South China Sea Dispute – Explained

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South China Sea Dispute

The South China Sea is considered to be one of the busiest waterways in the world and is a significant gateway for trade and merchant shipping. The South China Sea disputes are maritime and island claims between different sovereign states in the region. The countries party to these disputes are China, Brunei, Taiwan, the Philippines, Vietnam and Malaysia.

The South China Sea is considered to be one of the busiest waterways in the world and is a significant gateway for trade and merchant shipping. The South China Sea disputes are maritime and island claims between different sovereign states in the region. The countries party to these disputes are China, Brunei, Taiwan, the Philippines, Vietnam and Malaysia.

Trade Routes in South and South-East Asia

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United Nations Convention on the Law of the Sea (UNCLOS) 

The United Nations Convention on the Law of the Sea is considered the “constitution of the oceans”. It is also known as the Law of the Sea Convention or the Law of the Sea treaty.

Law of the Sea divides marine areas into five main zones namely- Internal Waters, Territorial Sea, Contiguous Zone, Exclusive Economic Zone (EEZ) and the High Seas.

Unclos

UNCLOS is the only international convention which stipulates a framework for state jurisdiction in maritime spaces. It provides a different legal status to different maritime zones.

As per UNCLOS, There would be overlapping claims as under :

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But Contrary to it, China’s claim most of the south China as under :

South-china-Sea-1

Major Disputes in South China sea are

(1) Spratly Islands b/w  China, Taiwan, Vietnam, the Philippines, and Malaysia.

(2) Paracel Islands  b/w  China, Taiwan and Vietnam

South-China-Sea-Disputes-and-Claims

What is the Spratly Islands dispute about?

The ongoing territorial dispute is between China, Taiwan, Vietnam, the Philippines, and Malaysia concerning the ownership of the Spratly Islands archipelago and nearby geographical features like corals reefs, cays etc.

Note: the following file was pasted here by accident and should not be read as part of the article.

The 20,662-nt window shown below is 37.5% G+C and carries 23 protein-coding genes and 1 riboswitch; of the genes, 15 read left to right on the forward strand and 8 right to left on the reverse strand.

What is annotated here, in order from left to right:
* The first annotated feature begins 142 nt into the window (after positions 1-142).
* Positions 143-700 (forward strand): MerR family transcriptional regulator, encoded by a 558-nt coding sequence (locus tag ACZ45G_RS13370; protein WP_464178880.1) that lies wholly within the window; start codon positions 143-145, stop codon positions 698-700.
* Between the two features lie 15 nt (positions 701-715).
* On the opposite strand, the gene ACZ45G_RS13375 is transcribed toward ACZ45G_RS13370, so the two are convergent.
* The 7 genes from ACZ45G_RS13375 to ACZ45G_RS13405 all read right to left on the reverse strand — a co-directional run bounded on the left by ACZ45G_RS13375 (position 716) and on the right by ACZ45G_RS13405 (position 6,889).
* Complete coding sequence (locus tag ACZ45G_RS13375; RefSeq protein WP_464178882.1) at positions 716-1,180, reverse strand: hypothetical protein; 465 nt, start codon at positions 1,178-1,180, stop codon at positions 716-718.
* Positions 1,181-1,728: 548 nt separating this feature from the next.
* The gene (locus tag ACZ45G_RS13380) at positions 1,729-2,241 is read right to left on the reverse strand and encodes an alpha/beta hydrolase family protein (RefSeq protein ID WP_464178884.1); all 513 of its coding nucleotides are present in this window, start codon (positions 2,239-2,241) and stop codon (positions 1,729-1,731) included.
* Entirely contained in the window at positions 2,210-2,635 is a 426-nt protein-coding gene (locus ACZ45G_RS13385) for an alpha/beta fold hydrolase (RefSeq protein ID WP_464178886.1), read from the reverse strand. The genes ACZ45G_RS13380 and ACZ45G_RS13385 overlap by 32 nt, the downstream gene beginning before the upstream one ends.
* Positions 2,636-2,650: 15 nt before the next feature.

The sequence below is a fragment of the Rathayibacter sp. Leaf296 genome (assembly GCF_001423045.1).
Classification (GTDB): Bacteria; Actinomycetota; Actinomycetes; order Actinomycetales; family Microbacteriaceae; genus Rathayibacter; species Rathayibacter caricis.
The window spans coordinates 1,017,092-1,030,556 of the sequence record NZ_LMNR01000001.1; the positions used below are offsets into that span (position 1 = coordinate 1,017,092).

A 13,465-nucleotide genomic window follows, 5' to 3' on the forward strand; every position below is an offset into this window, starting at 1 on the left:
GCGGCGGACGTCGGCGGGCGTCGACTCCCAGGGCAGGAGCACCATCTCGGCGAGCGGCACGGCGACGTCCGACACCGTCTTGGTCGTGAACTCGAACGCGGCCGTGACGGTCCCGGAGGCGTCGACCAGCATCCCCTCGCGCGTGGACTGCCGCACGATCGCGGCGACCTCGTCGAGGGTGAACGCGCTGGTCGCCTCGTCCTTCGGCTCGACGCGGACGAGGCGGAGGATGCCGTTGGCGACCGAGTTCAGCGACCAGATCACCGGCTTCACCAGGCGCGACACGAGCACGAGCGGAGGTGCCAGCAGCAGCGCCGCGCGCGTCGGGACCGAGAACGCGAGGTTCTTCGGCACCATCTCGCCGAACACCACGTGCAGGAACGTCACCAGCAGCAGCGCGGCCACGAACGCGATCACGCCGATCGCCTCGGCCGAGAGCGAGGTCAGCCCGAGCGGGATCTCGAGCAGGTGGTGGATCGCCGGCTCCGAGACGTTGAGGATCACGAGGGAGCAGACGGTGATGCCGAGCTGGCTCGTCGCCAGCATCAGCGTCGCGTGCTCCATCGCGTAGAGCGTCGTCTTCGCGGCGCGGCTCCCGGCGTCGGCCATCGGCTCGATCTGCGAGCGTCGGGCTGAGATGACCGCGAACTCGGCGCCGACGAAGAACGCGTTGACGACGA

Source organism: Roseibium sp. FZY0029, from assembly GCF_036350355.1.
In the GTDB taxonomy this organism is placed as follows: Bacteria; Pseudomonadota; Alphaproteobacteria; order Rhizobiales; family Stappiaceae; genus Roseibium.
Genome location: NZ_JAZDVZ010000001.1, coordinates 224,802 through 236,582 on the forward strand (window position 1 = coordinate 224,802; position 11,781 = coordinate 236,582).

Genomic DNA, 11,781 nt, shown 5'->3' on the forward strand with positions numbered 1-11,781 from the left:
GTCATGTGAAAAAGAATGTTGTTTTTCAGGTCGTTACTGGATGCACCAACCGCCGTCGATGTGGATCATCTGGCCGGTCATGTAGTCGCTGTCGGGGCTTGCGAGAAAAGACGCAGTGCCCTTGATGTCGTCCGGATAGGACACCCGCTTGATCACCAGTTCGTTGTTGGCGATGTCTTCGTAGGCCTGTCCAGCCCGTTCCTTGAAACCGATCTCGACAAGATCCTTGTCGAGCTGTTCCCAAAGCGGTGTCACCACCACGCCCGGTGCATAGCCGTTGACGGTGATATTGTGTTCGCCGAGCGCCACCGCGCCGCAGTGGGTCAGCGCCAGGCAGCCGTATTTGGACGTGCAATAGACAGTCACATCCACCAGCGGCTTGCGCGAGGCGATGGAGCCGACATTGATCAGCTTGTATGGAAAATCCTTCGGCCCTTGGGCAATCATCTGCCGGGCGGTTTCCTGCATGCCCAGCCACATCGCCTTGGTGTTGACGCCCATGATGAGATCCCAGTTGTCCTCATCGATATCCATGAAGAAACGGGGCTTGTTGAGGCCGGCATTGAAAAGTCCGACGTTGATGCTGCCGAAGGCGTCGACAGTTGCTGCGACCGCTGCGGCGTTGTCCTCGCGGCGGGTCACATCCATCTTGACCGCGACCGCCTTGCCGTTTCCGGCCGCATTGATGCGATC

Brunei has contained its objections to the use of its maritime waters for commercial fishing.

The islands may have large reserves of untapped natural resources including oil.

What is the Spratly Islands dispute about?

The ongoing territorial dispute is between China, Taiwan, Vietnam, the Philippines, and Malaysia concerning the ownership of the Spratly Islands archipelago and nearby geographical features like corals reefs, cays etc.

Brunei has contained its objections to the use of its maritime waters for commercial fishing.

The islands may have large reserves of untapped natural resources including oil.

Timeline

1994 – The Convention on the Law of the Sea went into effect. The United States called this treaty the “Law of the Sea Convention.”

1997 – Beijing shared the first rendering of its “Nine-dash Line” extending roughly 1,118 miles from Hainan Island to waters off equatorial Borneo under China’s historical claim of having it in the past.

2002 – ASEAN and China signed the Declaration on the Conduct of Parties in the South China Sea.

2009 – China issued two diplomatic notes that appear to claim a majority of the South China Sea.

2013 – The Philippines challenged China’s claims of historic rights and other actions in an arbitration case under the Law of the Sea Convention.

2016 – The Arbitration Tribunal ruled in favor of the Philippines and rejected China’s maritime claims that go beyond the entitlements set out in the Convention.

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Kra Canal (Thailand)    : Proposed

Strait of Malacca : The Strait of Malacca is the shortest shipping route between the Far East and the Indian Ocean. Indonesia, Malaysia and Singapore are the littoral states of the Malacca Strait, one of the world’s busiest shipping lanes. Indonesia controls the majority of the sea lane.

Sunda Strait : Sunda Strait is the strait between the Java and Sumatra (Indonesia)

Lokbok Strait: Indonesia

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